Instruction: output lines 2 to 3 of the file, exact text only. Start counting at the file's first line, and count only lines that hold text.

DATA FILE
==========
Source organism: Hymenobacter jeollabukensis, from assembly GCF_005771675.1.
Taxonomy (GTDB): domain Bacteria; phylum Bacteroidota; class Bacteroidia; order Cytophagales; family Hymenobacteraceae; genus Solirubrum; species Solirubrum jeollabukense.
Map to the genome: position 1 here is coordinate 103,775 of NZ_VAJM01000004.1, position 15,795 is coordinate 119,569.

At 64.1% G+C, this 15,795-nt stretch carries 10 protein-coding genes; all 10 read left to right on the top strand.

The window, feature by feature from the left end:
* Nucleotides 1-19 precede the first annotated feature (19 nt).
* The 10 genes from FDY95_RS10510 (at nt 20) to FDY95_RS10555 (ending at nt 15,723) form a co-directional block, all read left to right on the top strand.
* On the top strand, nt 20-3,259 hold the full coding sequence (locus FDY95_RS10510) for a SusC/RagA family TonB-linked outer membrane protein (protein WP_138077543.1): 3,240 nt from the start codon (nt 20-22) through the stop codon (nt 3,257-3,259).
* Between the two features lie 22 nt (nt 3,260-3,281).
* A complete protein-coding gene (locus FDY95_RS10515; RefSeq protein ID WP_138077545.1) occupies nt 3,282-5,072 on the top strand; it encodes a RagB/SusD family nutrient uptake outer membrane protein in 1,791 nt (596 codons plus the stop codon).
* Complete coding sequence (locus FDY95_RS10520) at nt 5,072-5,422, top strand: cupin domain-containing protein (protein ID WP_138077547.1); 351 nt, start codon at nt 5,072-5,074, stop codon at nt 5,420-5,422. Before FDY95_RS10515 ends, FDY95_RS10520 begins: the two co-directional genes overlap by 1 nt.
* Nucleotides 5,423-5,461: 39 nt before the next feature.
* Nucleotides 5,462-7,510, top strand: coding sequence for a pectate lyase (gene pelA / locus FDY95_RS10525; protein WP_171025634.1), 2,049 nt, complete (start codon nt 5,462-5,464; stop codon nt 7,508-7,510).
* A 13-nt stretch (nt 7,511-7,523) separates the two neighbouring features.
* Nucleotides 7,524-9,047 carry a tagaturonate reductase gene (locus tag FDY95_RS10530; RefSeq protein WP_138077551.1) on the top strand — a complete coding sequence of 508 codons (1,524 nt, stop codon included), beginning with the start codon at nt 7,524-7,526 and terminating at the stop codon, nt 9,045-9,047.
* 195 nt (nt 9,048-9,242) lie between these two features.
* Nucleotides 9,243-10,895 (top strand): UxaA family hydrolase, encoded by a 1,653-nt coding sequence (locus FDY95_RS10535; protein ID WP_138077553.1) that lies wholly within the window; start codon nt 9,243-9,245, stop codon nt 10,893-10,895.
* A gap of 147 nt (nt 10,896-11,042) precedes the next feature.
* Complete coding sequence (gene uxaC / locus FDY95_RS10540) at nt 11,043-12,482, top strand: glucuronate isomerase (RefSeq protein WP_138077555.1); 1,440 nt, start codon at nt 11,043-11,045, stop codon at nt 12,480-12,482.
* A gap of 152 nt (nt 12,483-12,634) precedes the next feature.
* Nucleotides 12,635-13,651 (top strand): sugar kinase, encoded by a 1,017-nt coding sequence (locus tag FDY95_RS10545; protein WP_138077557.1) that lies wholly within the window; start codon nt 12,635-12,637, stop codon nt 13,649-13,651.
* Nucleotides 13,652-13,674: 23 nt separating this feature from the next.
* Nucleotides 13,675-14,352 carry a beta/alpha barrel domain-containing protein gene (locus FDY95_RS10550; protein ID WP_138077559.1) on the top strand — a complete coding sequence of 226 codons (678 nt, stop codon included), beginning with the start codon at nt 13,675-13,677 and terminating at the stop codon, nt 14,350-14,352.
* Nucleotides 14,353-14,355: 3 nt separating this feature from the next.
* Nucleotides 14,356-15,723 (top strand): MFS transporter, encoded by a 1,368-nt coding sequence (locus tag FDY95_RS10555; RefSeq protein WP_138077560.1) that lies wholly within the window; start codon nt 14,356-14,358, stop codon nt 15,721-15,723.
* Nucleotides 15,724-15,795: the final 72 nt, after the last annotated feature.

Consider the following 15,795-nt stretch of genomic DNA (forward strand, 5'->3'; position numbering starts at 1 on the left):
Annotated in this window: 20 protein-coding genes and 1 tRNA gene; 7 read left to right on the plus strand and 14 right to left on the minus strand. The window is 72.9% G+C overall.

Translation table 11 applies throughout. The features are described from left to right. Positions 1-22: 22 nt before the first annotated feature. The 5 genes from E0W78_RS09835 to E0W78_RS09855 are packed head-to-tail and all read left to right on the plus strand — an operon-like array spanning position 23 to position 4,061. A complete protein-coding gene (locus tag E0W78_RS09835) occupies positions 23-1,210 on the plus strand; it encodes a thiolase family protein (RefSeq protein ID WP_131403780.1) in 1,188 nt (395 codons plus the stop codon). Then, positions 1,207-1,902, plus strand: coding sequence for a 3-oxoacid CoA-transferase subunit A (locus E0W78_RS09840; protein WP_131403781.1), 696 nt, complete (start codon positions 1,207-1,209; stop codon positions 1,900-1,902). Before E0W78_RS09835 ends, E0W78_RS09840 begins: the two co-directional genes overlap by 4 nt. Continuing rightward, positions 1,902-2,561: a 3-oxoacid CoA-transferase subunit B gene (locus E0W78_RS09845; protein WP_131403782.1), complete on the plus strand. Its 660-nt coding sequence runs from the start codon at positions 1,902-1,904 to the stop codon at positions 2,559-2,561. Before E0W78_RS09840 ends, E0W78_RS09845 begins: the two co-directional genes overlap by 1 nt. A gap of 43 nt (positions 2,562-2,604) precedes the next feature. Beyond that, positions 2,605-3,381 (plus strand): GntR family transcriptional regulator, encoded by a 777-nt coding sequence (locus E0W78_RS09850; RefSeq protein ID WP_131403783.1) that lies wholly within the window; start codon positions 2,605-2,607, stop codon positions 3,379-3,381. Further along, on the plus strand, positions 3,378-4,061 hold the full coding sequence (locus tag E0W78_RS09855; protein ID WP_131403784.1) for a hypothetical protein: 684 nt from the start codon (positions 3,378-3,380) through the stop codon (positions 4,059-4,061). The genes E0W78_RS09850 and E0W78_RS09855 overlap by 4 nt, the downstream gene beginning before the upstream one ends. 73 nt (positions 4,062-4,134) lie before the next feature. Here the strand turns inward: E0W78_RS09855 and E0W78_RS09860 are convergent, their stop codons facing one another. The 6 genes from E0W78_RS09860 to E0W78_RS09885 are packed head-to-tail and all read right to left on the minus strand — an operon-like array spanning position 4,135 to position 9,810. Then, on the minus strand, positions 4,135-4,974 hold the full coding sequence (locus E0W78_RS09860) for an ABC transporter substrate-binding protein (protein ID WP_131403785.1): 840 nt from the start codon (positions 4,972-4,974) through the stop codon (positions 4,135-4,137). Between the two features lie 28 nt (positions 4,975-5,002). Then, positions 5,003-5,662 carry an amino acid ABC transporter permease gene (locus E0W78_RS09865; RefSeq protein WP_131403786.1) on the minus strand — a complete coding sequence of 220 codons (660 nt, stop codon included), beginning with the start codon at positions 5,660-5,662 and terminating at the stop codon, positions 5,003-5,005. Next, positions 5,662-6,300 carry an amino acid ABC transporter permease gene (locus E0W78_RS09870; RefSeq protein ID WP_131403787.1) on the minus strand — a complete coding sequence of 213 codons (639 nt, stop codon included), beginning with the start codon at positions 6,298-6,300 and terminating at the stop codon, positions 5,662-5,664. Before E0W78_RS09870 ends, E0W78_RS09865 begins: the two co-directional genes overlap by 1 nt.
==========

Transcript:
Taxonomy (GTDB): domain Bacteria; phylum Bacteroidota; class Bacteroidia; order Cytophagales; family Hymenobacteraceae; genus Solirubrum; species Solirubrum jeollabukense.
Map to the genome: position 1 here is coordinate 103,775 of NZ_VAJM01000004.1, position 15,795 is coordinate 119,569.